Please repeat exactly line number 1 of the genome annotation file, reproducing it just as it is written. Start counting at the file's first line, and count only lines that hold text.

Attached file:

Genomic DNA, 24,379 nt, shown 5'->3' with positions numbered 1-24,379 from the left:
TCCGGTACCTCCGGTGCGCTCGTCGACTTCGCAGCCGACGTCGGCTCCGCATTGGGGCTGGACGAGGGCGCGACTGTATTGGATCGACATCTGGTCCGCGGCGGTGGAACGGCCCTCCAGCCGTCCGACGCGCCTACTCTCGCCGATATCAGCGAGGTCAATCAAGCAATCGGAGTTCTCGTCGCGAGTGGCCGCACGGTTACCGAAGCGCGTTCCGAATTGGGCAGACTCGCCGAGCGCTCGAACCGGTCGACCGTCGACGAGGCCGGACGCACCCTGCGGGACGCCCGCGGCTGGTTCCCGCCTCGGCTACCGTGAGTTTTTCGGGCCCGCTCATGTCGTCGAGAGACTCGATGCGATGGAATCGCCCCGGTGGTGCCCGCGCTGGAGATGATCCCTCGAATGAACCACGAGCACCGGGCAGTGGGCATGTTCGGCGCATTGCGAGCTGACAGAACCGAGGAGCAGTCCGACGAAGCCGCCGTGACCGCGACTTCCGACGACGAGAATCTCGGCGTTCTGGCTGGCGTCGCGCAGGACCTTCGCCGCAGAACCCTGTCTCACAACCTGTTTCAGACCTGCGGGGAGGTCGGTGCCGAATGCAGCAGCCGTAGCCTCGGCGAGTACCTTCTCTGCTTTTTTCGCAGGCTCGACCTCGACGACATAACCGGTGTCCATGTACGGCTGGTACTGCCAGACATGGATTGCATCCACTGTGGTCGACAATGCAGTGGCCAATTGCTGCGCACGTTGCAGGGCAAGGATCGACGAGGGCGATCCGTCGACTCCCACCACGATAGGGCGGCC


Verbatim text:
Genomic DNA, 24,379 nt, shown 5'->3' with positions numbered 1-24,379 from the left: